8 Little Known Sports Part 2

The first part was pretty fun and informing but the list surely doesn’t end there. It may took us some time and resources to dig out all of this stuff but it was totally worth it. Read the second part with 8 more little known sports and keep those in mind the next time you want to make the difference.

Kabaddi: This is an ancient Indian sport (out of India) that is also played in different parts of Asia. It is played in a similar manor to capture the flag and dodge ball combined, although when a player races to the other side of the field and is in the opposing team’s territory, they must hold their breath.

Plunge for Distance: This is probably an activity you have tried before. You dive underwater, remain motionless underwater and see how long you can hold your breathe. This sport actually made an appearance in the 1904 Olympic Games and a World Championship took place in 2012.

Ringball: This is based out of South Africa and has been played since 1907 where teams try to throw a ball into a goal ring on the other side of the court.

Irish Road Bowling: This sport has been around since the debut of cars in Ireland. It is like traditional bowling, but it takes place on a road using a 58mm, tennis ball shaped ball that is tossed down a road up to four kilometers in length.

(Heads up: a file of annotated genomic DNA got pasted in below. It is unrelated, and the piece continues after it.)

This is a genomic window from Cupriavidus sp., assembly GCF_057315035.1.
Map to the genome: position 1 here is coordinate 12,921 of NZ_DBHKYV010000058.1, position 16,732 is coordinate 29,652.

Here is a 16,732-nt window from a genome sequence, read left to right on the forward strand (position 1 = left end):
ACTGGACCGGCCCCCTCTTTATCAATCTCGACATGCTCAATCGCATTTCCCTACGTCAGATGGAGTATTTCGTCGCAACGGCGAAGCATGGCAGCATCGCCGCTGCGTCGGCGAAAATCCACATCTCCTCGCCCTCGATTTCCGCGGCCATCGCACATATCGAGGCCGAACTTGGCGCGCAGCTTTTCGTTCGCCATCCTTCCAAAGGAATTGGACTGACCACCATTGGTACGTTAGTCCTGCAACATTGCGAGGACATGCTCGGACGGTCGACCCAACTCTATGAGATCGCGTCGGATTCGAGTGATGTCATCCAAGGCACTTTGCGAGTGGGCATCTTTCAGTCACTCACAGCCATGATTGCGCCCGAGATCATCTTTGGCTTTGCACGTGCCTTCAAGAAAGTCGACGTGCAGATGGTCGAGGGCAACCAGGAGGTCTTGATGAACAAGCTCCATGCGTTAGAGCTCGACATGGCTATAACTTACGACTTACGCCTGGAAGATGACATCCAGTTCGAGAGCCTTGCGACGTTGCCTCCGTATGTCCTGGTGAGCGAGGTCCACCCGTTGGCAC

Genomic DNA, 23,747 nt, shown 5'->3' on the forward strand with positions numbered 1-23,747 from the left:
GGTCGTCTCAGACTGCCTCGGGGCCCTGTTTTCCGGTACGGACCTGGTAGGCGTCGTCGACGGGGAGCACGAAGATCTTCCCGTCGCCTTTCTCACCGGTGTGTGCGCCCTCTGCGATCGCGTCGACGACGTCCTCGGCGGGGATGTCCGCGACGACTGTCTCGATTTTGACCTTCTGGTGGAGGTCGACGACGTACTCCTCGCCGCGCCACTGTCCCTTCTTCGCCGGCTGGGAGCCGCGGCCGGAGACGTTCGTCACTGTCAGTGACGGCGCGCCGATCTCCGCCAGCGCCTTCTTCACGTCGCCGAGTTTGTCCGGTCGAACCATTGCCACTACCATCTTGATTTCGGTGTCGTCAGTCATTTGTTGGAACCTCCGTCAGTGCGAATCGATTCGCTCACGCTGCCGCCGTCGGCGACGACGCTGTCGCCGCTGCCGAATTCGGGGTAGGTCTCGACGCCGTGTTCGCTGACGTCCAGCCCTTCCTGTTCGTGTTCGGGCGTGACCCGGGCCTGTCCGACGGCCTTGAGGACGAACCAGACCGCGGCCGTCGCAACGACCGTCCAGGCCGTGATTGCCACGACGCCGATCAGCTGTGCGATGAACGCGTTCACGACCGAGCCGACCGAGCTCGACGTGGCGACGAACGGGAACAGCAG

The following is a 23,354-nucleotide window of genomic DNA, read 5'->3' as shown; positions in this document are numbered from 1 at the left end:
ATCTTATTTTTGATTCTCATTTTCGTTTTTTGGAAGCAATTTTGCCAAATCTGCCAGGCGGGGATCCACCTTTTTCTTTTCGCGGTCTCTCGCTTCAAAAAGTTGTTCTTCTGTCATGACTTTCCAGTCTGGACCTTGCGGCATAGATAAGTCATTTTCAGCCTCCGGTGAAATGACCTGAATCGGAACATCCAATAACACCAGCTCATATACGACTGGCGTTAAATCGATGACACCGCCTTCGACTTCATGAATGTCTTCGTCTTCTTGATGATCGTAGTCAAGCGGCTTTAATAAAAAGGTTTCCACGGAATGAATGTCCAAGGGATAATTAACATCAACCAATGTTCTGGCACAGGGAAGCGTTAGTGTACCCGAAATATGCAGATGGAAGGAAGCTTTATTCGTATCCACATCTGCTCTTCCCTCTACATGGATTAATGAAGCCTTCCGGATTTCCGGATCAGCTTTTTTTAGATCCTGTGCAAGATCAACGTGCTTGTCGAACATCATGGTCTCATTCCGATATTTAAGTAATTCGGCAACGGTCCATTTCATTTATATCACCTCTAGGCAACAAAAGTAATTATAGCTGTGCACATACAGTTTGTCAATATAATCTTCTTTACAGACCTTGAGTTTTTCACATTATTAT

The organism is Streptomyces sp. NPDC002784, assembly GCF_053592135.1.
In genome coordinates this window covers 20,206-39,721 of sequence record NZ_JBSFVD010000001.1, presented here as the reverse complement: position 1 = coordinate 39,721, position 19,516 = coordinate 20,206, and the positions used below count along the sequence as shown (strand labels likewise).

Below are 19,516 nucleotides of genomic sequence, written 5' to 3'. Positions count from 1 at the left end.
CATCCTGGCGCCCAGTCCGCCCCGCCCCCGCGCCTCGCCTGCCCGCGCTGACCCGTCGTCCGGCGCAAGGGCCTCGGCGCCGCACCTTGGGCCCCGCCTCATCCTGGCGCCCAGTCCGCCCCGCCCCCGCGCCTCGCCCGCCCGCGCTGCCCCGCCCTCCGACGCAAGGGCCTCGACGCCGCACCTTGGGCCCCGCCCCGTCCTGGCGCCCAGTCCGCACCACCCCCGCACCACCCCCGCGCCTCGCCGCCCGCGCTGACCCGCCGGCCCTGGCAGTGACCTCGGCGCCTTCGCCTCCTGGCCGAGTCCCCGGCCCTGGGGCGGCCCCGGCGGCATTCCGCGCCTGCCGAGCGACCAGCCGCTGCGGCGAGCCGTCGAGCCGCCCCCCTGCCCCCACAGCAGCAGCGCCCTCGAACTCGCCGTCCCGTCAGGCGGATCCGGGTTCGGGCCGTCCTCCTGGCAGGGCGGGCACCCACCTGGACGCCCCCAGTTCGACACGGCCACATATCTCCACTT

Royal Shrovetide Football: This is played in Ashbourne, Derbyshire UK. Basically, it is a full town sized game of football (soccer). There are also no rules (outside of no killing anyone).

Three-Sided Football: Originated in London, this is a game of football (soccer) where there are three teams playing at once on a triangle shaped field.Unlike in conventional football, where the winner is determined by the highest scoring of the two teams, no score is kept of the goals which a team scores, but conversely a count is taken of the number of goals conceded and the winning team is that which concedes the fewest goals. The game purports to deconstruct the confrontational and bi-polar nature of conventional football as an analogy of class struggle in which the referee stands as a signifier of the state and media apparatus, posturing as a neutral arbitrator in the political process of ongoing class struggle.

Two Handed Tennis: Based out of Moscow, Russia, a person is allowed to use two tennis rackets at once.

Sepak Takraw: This is volleyball but played with your feet and not your hands.In Malaysia, the game is called sepak raga or takraw. It is also kataw (Lao: "twine" and "kick")[1] while in Thailand it is called takraw. In Myanmar it is known as chin lone, and is considered more of an art as there is often no opposing team, and the point is to keep the ball aloft gracefully and interestingly. In the Philippines, besides "takraw" it is also known as sipa, meaning "kick".

Keep those little known sports in the back of your head and with the first chance start one just for a change. And who knows, maybe you’ll be the next world champion in any of those.

Last Modified: Jun 10, 2016